Findings lay groundwork for human clinical trial planned for August 2016
A new scientific study has identified why colorectal cancer cells depend on a specific nutrient, and a way to starve them of it. Over one million men and women are living with colorectal cancer in the United States. The National Cancer Institute estimates 4.5% of all men and women will be diagnosed with the cancer during their lifetime, making it the third most common non-skin cancer.
In the study published online in Nature Communications, researchers showed how certain colorectal cancer cells reprogram their metabolism using glutamine, a non-essential amino acid. Many cancer cells rely on glutamine to survive. How they become so dependent on the molecule is hotly debated in the field.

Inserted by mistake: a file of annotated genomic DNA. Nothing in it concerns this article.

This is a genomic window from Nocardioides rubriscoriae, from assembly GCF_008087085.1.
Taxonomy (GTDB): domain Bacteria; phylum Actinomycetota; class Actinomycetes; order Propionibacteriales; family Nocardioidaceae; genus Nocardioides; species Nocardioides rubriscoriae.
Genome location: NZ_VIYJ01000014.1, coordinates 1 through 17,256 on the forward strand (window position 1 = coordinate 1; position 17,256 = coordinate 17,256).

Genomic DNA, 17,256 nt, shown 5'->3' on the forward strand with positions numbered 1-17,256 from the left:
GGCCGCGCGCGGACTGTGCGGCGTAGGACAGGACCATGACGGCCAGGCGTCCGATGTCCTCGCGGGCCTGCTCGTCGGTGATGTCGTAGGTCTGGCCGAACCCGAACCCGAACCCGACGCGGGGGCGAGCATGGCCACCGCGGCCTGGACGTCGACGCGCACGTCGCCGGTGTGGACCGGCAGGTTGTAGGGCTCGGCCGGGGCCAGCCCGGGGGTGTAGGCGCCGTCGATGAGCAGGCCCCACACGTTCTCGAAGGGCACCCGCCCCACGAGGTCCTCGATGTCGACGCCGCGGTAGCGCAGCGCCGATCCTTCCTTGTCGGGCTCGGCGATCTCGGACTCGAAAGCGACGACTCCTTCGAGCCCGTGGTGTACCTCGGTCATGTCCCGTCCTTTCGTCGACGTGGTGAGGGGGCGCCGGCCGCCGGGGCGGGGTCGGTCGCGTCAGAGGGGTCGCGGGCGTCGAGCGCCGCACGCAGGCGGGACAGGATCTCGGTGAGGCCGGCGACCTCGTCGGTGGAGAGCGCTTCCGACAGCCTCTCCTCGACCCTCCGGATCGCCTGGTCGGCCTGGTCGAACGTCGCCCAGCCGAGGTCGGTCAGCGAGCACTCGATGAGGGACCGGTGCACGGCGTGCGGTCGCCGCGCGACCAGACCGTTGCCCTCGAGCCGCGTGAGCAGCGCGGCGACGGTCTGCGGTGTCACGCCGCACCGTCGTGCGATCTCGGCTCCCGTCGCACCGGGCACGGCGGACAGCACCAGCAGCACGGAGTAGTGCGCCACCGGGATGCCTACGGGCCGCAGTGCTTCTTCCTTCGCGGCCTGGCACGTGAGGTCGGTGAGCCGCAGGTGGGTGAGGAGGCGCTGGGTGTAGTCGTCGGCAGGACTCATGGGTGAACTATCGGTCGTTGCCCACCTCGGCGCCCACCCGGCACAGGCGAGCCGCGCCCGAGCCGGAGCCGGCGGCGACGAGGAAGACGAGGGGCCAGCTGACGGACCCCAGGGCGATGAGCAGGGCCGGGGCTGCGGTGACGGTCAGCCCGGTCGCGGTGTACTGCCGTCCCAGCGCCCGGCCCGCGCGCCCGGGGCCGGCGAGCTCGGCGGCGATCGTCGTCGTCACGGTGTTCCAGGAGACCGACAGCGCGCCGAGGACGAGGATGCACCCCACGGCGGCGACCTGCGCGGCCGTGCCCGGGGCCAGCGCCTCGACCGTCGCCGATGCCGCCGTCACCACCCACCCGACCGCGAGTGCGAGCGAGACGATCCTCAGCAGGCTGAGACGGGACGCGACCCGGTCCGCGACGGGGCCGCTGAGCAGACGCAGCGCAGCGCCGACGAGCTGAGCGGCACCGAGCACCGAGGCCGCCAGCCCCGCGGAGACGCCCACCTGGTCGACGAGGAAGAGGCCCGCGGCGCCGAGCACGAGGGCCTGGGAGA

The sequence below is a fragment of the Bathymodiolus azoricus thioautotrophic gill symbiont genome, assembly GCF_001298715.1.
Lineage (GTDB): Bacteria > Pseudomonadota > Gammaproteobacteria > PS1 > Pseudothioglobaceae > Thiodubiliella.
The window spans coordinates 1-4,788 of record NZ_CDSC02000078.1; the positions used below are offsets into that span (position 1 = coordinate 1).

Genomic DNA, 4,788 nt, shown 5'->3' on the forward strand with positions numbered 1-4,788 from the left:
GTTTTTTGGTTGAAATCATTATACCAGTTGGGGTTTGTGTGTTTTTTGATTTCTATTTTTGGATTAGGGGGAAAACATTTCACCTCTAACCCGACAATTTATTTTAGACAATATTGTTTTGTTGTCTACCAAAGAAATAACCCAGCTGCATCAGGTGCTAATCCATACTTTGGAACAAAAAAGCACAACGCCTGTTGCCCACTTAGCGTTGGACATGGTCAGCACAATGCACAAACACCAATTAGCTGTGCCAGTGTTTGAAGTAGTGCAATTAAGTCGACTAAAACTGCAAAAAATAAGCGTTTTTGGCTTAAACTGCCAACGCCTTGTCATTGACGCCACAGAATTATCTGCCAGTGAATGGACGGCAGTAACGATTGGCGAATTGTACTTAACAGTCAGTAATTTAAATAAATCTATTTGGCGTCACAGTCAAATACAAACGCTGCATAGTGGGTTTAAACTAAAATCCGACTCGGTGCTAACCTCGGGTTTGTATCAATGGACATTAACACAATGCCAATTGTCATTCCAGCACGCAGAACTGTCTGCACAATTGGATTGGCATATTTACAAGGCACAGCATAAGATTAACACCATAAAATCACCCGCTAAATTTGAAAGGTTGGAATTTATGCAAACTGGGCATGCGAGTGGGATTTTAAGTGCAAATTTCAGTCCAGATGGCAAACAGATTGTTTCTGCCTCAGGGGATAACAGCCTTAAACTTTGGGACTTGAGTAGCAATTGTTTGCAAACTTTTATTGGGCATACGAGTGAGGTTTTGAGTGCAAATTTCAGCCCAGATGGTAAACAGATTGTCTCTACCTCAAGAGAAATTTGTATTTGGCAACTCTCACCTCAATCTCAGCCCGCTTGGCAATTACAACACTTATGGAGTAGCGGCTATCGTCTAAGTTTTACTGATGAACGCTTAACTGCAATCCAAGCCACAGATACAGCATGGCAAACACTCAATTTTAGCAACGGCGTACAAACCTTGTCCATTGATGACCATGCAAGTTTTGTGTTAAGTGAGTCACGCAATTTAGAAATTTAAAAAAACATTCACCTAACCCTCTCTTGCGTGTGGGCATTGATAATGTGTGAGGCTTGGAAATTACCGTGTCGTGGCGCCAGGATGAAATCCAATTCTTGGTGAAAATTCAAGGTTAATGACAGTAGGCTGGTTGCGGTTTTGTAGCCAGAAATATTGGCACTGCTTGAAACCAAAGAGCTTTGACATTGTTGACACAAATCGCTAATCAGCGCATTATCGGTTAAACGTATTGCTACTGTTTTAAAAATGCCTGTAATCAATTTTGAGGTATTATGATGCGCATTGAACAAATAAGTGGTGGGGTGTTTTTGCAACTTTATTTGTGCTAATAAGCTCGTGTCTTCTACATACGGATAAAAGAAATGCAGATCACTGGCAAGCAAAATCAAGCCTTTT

Researchers studied a subset of colorectal cancer cells containing a genetic mutation called PIK3CA. This mutation is located in a gene critical for cell division and movement, and is found in approximately one third of all colorectal cancers. The mutation is also the most commonly identified genetic mutation across all cancers, making the results of the study universally appealing.